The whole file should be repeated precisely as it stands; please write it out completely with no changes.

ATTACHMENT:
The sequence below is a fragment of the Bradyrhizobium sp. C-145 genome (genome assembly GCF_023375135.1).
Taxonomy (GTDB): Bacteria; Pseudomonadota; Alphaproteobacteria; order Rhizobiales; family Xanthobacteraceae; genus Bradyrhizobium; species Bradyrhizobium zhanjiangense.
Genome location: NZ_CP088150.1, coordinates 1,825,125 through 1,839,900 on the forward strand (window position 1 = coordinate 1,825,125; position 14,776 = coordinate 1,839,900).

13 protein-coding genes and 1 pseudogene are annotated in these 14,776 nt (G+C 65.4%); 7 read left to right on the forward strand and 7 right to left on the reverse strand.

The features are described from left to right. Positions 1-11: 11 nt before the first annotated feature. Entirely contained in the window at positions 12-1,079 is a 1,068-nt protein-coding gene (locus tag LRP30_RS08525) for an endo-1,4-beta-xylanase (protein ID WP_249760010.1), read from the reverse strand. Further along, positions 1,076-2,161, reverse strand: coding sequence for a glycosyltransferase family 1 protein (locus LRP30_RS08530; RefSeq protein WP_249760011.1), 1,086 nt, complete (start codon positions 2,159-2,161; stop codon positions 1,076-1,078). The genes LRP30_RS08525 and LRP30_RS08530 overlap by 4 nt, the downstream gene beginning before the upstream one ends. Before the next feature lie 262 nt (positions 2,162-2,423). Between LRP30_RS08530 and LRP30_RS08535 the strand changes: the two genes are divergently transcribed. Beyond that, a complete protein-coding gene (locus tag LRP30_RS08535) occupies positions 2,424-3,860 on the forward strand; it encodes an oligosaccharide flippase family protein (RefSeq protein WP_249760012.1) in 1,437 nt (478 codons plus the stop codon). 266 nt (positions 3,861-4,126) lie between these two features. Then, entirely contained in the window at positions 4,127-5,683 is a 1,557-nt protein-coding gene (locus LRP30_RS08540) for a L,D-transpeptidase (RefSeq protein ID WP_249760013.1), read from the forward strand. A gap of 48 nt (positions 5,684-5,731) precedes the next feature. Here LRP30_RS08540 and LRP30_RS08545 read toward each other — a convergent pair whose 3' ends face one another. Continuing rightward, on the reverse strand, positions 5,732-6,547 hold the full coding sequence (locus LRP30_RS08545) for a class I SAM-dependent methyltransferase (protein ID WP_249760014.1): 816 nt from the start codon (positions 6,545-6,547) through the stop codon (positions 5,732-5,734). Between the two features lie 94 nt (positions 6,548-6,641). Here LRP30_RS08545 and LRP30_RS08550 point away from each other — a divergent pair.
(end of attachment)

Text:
The sequence below is a fragment of the Bradyrhizobium sp. C-145 genome (genome assembly GCF_023375135.1).
Taxonomy (GTDB): Bacteria; Pseudomonadota; Alphaproteobacteria; order Rhizobiales; family Xanthobacteraceae; genus Bradyrhizobium; species Bradyrhizobium zhanjiangense.
Genome location: NZ_CP088150.1, coordinates 1,825,125 through 1,839,900 on the forward strand (window position 1 = coordinate 1,825,125; position 14,776 = coordinate 1,839,900).

13 protein-coding genes and 1 pseudogene are annotated in these 14,776 nt (G+C 65.4%); 7 read left to right on the forward strand and 7 right to left on the reverse strand.

The features are described from left to right. Positions 1-11: 11 nt before the first annotated feature. Entirely contained in the window at positions 12-1,079 is a 1,068-nt protein-coding gene (locus tag LRP30_RS08525) for an endo-1,4-beta-xylanase (protein ID WP_249760010.1), read from the reverse strand. Further along, positions 1,076-2,161, reverse strand: coding sequence for a glycosyltransferase family 1 protein (locus LRP30_RS08530; RefSeq protein WP_249760011.1), 1,086 nt, complete (start codon positions 2,159-2,161; stop codon positions 1,076-1,078). The genes LRP30_RS08525 and LRP30_RS08530 overlap by 4 nt, the downstream gene beginning before the upstream one ends. Before the next feature lie 262 nt (positions 2,162-2,423). Between LRP30_RS08530 and LRP30_RS08535 the strand changes: the two genes are divergently transcribed. Beyond that, a complete protein-coding gene (locus tag LRP30_RS08535) occupies positions 2,424-3,860 on the forward strand; it encodes an oligosaccharide flippase family protein (RefSeq protein WP_249760012.1) in 1,437 nt (478 codons plus the stop codon). 266 nt (positions 3,861-4,126) lie between these two features. Then, entirely contained in the window at positions 4,127-5,683 is a 1,557-nt protein-coding gene (locus LRP30_RS08540) for a L,D-transpeptidase (RefSeq protein ID WP_249760013.1), read from the forward strand. A gap of 48 nt (positions 5,684-5,731) precedes the next feature. Here LRP30_RS08540 and LRP30_RS08545 read toward each other — a convergent pair whose 3' ends face one another. Continuing rightward, on the reverse strand, positions 5,732-6,547 hold the full coding sequence (locus LRP30_RS08545) for a class I SAM-dependent methyltransferase (protein ID WP_249760014.1): 816 nt from the start codon (positions 6,545-6,547) through the stop codon (positions 5,732-5,734). Between the two features lie 94 nt (positions 6,548-6,641). Here LRP30_RS08545 and LRP30_RS08550 point away from each other — a divergent pair.